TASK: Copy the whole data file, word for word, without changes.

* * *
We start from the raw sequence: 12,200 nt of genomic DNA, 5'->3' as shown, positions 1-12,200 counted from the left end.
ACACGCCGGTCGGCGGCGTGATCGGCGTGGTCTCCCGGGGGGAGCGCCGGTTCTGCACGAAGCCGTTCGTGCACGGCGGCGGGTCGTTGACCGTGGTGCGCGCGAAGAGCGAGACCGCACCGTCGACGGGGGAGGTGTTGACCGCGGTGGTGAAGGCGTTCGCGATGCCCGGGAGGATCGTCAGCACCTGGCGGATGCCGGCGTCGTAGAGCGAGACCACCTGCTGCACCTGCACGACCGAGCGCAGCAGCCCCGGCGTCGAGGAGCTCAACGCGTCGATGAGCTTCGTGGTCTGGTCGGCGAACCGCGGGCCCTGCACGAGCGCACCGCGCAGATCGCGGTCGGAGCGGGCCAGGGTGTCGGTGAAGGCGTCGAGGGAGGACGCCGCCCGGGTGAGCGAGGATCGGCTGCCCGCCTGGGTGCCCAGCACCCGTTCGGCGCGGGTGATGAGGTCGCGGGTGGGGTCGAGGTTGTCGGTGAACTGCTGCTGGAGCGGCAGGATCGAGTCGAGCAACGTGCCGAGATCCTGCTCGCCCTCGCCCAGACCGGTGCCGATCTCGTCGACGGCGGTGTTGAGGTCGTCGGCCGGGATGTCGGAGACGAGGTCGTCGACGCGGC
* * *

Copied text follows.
We start from the raw sequence: 12,200 nt of genomic DNA, 5'->3' as shown, positions 1-12,200 counted from the left end.
ACACGCCGGTCGGCGGCGTGATCGGCGTGGTCTCCCGGGGGGAGCGCCGGTTCTGCACGAAGCCGTTCGTGCACGGCGGCGGGTCGTTGACCGTGGTGCGCGCGAAGAGCGAGACCGCACCGTCGACGGGGGAGGTGTTGACCGCGGTGGTGAAGGCGTTCGCGATGCCCGGGAGGATCGTCAGCACCTGGCGGATGCCGGCGTCGTAGAGCGAGACCACCTGCTGCACCTGCACGACCGAGCGCAGCAGCCCCGGCGTCGAGGAGCTCAACGCGTCGATGAGCTTCGTGGTCTGGTCGGCGAACCGCGGGCCCTGCACGAGCGCACCGCGCAGATCGCGGTCGGAGCGGGCCAGGGTGTCGGTGAAGGCGTCGAGGGAGGACGCCGCCCGGGTGAGCGAGGATCGGCTGCCCGCCTGGGTGCCCAGCACCCGTTCGGCGCGGGTGATGAGGTCGCGGGTGGGGTCGAGGTTGTCGGTGAACTGCTGCTGGAGCGGCAGGATCGAGTCGAGCAACGTGCCGAGATCCTGCTCGCCCTCGCCCAGACCGGTGCCGATCTCGTCGACGGCGGTGTTGAGGTCGTCGGCCGGGATGTCGGAGACGAGGTCGTCGACGCGGC